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Last Updated: November 28, 2016
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498
· jasny
Arnold

X-SendFile in Apache2

Normally when want to let a user download a file, you simply stick it in a dir under the document root and let Apache do the rest.

Let PHP serve the download

However in some cases that is not good enough. You might need to do some authenticate first or you need to lookup the actual file name. In that case you would use PHP, which would result in a script looking like this:

authenticate(); # authenticate and authorize, redirect/exit if failed
$file = determine_file();

if (!file_exists($file)) trigger_error("File '$file' doesn't exist.", E_USER_ERROR);

header("Content-type: application/octet-stream");
header('Content-Disposition: attachment; filename="' . basename($file) . '"');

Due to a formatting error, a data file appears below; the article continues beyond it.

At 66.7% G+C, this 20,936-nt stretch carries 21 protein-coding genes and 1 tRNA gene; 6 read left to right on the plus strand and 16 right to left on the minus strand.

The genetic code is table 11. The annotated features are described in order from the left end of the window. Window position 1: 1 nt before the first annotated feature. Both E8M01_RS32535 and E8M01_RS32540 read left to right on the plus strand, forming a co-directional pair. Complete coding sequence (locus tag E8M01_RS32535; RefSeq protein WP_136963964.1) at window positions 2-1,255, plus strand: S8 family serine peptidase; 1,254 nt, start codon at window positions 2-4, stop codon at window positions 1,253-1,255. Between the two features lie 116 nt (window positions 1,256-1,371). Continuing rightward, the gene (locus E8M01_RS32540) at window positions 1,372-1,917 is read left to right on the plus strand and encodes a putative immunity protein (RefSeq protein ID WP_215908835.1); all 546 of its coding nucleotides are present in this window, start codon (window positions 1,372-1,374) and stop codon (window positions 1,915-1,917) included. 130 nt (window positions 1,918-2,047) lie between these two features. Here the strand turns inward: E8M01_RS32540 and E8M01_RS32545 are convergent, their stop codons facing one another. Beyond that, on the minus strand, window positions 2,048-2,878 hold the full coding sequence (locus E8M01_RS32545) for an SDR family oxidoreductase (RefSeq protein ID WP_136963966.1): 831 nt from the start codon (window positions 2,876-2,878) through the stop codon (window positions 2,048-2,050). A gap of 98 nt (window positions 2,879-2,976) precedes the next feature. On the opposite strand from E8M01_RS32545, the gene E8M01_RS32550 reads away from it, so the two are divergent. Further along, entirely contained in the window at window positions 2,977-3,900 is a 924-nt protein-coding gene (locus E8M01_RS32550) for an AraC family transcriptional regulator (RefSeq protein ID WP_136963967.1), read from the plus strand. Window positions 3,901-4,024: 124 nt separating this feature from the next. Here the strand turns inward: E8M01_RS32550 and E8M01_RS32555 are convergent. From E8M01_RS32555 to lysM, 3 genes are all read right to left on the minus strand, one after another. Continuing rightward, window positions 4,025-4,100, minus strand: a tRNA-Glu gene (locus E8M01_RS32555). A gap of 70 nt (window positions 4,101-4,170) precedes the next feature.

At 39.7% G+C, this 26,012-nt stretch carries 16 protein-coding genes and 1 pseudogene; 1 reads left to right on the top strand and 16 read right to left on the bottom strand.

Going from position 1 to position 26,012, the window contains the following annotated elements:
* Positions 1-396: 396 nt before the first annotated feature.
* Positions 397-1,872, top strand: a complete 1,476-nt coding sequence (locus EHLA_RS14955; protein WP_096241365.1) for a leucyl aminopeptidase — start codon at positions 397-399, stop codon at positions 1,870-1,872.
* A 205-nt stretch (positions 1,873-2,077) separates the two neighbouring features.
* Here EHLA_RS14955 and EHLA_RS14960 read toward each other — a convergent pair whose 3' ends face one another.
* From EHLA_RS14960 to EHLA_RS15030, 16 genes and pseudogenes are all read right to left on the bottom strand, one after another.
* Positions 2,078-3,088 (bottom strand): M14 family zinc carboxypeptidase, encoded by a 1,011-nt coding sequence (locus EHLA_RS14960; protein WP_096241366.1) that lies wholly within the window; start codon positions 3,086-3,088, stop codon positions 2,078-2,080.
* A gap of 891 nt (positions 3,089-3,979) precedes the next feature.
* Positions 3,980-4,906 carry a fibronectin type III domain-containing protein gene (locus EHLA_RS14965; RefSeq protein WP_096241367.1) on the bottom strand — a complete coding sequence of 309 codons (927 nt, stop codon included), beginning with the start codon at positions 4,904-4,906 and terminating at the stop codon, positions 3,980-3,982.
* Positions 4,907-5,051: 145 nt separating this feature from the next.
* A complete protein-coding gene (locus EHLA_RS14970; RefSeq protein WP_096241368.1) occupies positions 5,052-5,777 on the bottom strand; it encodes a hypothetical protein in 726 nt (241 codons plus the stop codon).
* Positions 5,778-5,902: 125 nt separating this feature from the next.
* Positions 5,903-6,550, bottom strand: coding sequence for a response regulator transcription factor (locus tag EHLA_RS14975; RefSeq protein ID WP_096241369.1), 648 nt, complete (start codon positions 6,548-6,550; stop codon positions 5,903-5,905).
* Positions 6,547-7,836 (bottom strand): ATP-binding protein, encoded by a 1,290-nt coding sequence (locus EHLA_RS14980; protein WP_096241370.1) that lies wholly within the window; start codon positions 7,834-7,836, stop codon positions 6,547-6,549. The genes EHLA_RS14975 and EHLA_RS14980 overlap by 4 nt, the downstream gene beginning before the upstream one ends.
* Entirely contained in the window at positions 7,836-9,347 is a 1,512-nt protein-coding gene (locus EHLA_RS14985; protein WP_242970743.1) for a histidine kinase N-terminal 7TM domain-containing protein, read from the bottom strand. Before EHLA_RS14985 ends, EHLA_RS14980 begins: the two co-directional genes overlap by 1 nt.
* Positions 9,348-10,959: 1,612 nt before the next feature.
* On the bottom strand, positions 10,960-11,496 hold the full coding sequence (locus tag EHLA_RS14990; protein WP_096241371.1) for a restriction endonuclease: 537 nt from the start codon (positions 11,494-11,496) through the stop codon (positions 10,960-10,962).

header("Content-Length: ". filesize($file));
readfile($file);

This means PHP has to read in the file, which goes through the output buffer, is flushed to Apache and processed before send to client. If I want to make the caching based on last-modified work, you need to check the if-modified-since request header, check the mtime of the file and send a 304 result header.

X-SendFile to the rescue

Wouldn’t it be nicer to tell Apache, please send that file, and be done with it. Well, you can. When you enable ‘mod_xsendfile’ in Apache, you can send an X-SendFile header, which is processed by Apache.

authenticate(); # authenticate and authorize, redirect/exit if failed
$file = determine_file();

header("X-Sendfile: $file");
header("Content-type: application/octet-stream");
header('Content-Disposition: attachment; filename="' . basename($file) . '"');

Note that this technique was copied from Lighttp. NGinx supports an alternative header called X-Accel-Redirect.

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